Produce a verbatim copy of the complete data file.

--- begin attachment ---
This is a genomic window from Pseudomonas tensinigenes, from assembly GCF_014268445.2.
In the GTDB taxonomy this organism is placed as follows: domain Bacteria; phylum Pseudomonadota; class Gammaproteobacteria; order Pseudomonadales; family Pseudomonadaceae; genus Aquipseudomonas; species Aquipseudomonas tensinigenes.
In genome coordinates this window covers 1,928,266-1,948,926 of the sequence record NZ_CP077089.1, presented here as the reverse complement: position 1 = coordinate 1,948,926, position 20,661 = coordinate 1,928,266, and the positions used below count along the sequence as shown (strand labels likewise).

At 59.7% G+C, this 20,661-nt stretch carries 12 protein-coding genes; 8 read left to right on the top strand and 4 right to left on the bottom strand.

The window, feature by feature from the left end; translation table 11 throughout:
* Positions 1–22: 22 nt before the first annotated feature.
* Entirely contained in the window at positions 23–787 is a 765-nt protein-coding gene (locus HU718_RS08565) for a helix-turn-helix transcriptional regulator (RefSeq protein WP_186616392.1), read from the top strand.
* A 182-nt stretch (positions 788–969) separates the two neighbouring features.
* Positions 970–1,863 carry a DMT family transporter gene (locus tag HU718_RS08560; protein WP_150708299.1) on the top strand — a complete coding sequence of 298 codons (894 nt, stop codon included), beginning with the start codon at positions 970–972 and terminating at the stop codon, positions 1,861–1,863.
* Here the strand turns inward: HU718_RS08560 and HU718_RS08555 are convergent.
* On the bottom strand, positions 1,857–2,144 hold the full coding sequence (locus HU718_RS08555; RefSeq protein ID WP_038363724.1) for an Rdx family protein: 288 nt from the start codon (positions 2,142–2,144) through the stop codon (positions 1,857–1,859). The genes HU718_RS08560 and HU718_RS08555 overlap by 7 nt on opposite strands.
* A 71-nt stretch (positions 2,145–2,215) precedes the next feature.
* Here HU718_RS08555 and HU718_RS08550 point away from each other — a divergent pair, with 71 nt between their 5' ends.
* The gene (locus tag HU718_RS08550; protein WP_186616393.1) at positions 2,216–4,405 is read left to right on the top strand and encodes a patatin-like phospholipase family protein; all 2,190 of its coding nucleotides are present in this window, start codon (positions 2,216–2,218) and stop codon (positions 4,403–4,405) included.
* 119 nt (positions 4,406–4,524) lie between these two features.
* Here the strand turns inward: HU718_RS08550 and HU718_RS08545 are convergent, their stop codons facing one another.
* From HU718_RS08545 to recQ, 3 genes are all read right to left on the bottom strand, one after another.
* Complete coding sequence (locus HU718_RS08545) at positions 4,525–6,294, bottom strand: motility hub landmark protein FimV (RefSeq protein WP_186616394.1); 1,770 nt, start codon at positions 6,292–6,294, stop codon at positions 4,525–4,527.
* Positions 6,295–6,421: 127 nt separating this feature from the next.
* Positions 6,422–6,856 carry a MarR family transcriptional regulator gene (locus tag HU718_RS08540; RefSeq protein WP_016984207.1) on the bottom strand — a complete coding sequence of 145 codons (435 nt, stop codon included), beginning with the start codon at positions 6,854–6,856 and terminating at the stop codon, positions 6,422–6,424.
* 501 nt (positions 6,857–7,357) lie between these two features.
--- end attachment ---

This is a genomic window from Pseudomonas tensinigenes, from assembly GCF_014268445.2.
In the GTDB taxonomy this organism is placed as follows: domain Bacteria; phylum Pseudomonadota; class Gammaproteobacteria; order Pseudomonadales; family Pseudomonadaceae; genus Aquipseudomonas; species Aquipseudomonas tensinigenes.
In genome coordinates this window covers 1,928,266-1,948,926 of the sequence record NZ_CP077089.1, presented here as the reverse complement: position 1 = coordinate 1,948,926, position 20,661 = coordinate 1,928,266, and the positions used below count along the sequence as shown (strand labels likewise).

At 59.7% G+C, this 20,661-nt stretch carries 12 protein-coding genes; 8 read left to right on the top strand and 4 right to left on the bottom strand.

The window, feature by feature from the left end; translation table 11 throughout:
* Positions 1–22: 22 nt before the first annotated feature.
* Entirely contained in the window at positions 23–787 is a 765-nt protein-coding gene (locus HU718_RS08565) for a helix-turn-helix transcriptional regulator (RefSeq protein WP_186616392.1), read from the top strand.
* A 182-nt stretch (positions 788–969) separates the two neighbouring features.
* Positions 970–1,863 carry a DMT family transporter gene (locus tag HU718_RS08560; protein WP_150708299.1) on the top strand — a complete coding sequence of 298 codons (894 nt, stop codon included), beginning with the start codon at positions 970–972 and terminating at the stop codon, positions 1,861–1,863.
* Here the strand turns inward: HU718_RS08560 and HU718_RS08555 are convergent.
* On the bottom strand, positions 1,857–2,144 hold the full coding sequence (locus HU718_RS08555; RefSeq protein ID WP_038363724.1) for an Rdx family protein: 288 nt from the start codon (positions 2,142–2,144) through the stop codon (positions 1,857–1,859). The genes HU718_RS08560 and HU718_RS08555 overlap by 7 nt on opposite strands.
* A 71-nt stretch (positions 2,145–2,215) precedes the next feature.
* Here HU718_RS08555 and HU718_RS08550 point away from each other — a divergent pair, with 71 nt between their 5' ends.
* The gene (locus tag HU718_RS08550; protein WP_186616393.1) at positions 2,216–4,405 is read left to right on the top strand and encodes a patatin-like phospholipase family protein; all 2,190 of its coding nucleotides are present in this window, start codon (positions 2,216–2,218) and stop codon (positions 4,403–4,405) included.
* 119 nt (positions 4,406–4,524) lie between these two features.
* Here the strand turns inward: HU718_RS08550 and HU718_RS08545 are convergent, their stop codons facing one another.
* From HU718_RS08545 to recQ, 3 genes are all read right to left on the bottom strand, one after another.
* Complete coding sequence (locus HU718_RS08545) at positions 4,525–6,294, bottom strand: motility hub landmark protein FimV (RefSeq protein WP_186616394.1); 1,770 nt, start codon at positions 6,292–6,294, stop codon at positions 4,525–4,527.
* Positions 6,295–6,421: 127 nt separating this feature from the next.
* Positions 6,422–6,856 carry a MarR family transcriptional regulator gene (locus tag HU718_RS08540; RefSeq protein WP_016984207.1) on the bottom strand — a complete coding sequence of 145 codons (435 nt, stop codon included), beginning with the start codon at positions 6,854–6,856 and terminating at the stop codon, positions 6,422–6,424.
* 501 nt (positions 6,857–7,357) lie between these two features.